How would you summarise Syntegon’s experience at this year’s interpack? What was the feedback like on the products that you were showcasing?

It was excellent. We think it was the best show ever for us as a company, and I’m not exaggerating. We took marketing and communications to a new level – also due to a new product launch. From multi-channel campaigns before the show to sensory experiences with booth screens and live demonstrations, we didn’t miss any opportunity to get our message across.

Just like the shift in perspective regarding the three topics mentioned earlier, we witnessed a shift in perspective in running a trade show. Seven years ago, most of what we did in 2023 might have seemed too bold, even daring. In 2023, and after such a long absence from interpack, this was the right thing to do. It was the right time to be bold.

After all, we were at a real show to explain our motives – and we are glad that visitors didn’t think of this as brash, put as a display of pride. They saw that real people are driving the campaign and valued the novel approach.

For the next show – what advice would you give to other companies who would like to have a successful and meaningful time at interpack?

There is room for the next big thing. Start developing groundbreaking technology now and show it. It will build your brand but also contribute to a sustainable business. One thing that comes to my mind is autonomous production, e. g. via collaborative robots, or cobots for short.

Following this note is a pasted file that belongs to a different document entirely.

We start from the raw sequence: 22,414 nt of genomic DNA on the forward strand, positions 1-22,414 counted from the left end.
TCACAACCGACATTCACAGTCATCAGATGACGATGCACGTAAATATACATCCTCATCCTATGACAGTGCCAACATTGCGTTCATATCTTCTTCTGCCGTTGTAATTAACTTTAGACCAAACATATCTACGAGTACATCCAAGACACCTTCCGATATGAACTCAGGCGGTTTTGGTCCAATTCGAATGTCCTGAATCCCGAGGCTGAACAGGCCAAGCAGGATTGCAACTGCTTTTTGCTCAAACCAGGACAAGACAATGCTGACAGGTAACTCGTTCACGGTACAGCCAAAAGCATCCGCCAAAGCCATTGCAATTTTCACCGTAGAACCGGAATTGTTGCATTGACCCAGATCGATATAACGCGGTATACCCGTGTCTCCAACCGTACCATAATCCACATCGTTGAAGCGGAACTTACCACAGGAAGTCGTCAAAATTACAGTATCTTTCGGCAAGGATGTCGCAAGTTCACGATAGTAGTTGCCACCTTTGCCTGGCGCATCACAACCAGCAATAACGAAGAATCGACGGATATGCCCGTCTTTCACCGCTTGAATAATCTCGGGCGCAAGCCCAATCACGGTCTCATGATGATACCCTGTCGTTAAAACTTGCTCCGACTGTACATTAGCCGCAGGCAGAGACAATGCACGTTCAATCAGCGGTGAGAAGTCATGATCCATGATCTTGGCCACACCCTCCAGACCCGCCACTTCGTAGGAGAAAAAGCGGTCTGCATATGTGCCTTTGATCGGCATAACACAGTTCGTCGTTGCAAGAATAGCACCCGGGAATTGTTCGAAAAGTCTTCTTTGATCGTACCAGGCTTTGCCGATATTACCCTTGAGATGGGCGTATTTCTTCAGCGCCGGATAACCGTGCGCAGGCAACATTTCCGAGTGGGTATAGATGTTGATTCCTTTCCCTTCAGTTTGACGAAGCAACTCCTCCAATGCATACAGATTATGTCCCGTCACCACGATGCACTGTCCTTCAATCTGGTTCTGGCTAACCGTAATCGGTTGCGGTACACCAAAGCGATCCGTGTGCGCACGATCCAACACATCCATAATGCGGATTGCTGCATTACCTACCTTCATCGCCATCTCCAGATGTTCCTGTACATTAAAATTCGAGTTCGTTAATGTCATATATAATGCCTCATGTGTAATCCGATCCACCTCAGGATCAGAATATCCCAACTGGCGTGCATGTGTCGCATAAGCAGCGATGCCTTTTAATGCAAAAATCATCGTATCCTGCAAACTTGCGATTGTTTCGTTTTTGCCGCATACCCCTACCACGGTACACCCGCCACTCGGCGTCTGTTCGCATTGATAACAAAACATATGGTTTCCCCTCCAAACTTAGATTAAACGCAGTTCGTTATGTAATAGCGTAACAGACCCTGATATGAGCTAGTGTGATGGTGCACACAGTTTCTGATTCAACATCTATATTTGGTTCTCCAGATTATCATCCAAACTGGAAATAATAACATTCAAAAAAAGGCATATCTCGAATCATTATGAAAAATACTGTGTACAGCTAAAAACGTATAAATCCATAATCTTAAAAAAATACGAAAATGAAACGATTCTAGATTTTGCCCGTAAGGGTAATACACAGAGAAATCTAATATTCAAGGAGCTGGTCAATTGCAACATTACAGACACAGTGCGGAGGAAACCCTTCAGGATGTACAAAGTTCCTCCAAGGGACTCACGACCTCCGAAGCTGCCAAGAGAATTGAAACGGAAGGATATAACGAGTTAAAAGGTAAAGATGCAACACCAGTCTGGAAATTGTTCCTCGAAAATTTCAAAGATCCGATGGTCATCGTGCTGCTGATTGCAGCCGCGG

They can be put to good use in packaging processes, for example to fill blanks into cartoners or handling the film reels of bagging machines. We demonstrated this at interpack and were approached by many visitors. They had witnessed the trend at some point and were eager to know more about it. I think this is the road towards innovation in the next years – much more for efficiency and ergonomics reasons than for hygiene.

Cobots do away with human limitations and can also help to alleviate the labor shortages that most industries are facing. Where tasks are too tedious or even dangerous, or where real people are lacking, there will be a cobot to fill the gap.